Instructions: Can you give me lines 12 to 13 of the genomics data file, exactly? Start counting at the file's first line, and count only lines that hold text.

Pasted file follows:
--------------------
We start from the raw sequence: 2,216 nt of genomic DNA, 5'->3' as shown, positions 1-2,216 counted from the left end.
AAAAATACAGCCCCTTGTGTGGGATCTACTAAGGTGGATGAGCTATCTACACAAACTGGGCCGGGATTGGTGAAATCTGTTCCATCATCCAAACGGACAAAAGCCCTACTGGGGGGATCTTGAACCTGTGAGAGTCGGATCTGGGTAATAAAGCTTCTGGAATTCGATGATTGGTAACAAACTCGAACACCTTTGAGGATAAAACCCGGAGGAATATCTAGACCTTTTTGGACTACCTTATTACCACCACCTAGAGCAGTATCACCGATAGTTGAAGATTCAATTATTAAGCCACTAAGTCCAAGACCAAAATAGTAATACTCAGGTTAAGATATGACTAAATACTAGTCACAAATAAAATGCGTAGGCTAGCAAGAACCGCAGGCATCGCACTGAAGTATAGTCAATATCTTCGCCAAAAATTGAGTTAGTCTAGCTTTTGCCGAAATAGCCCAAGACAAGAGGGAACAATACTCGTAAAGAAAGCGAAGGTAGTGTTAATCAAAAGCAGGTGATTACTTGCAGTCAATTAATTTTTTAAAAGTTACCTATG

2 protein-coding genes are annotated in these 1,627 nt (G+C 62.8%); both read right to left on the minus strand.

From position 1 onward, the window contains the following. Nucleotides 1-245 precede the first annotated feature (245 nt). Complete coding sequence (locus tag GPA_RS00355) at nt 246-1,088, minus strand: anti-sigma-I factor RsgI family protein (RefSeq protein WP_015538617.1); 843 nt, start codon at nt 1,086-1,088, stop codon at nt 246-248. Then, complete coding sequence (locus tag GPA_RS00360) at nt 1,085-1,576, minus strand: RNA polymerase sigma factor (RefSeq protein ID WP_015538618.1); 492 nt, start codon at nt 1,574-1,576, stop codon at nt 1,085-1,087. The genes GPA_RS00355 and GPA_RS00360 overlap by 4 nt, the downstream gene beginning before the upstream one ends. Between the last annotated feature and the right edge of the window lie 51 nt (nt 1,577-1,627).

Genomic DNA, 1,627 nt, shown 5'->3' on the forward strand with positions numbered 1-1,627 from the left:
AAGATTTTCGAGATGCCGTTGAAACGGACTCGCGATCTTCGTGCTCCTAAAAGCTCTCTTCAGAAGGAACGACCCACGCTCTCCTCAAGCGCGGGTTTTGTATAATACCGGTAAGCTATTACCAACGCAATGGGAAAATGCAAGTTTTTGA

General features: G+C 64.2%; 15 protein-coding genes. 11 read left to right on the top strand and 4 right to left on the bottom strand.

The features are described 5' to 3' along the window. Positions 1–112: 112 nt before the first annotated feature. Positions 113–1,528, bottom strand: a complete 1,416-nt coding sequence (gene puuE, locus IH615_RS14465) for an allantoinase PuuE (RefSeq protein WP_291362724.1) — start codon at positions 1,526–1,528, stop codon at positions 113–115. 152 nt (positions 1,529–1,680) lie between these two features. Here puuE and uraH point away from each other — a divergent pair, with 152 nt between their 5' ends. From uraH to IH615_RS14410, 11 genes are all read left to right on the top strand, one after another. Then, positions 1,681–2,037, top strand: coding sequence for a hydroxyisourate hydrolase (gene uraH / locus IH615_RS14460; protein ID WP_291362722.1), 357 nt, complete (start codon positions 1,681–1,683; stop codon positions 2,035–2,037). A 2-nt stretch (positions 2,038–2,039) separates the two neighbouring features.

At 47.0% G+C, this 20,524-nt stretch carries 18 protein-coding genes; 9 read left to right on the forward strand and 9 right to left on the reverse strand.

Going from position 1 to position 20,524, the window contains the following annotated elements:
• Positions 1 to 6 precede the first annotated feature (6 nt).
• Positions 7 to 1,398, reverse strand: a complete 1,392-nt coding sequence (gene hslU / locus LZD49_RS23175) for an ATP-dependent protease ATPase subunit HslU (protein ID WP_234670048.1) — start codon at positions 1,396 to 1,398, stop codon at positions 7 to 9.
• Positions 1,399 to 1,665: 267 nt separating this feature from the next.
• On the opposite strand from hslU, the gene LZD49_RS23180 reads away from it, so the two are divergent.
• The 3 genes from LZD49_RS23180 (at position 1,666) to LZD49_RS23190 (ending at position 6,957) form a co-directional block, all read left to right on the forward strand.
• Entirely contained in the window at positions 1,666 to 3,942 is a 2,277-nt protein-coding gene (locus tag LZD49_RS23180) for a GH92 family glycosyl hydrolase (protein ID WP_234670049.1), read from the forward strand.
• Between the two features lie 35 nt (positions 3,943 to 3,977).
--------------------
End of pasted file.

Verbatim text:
• Positions 7 to 1,398, reverse strand: a complete 1,392-nt coding sequence (gene hslU / locus LZD49_RS23175) for an ATP-dependent protease ATPase subunit HslU (protein ID WP_234670048.1) — start codon at positions 1,396 to 1,398, stop codon at positions 7 to 9.
• Positions 1,399 to 1,665: 267 nt separating this feature from the next.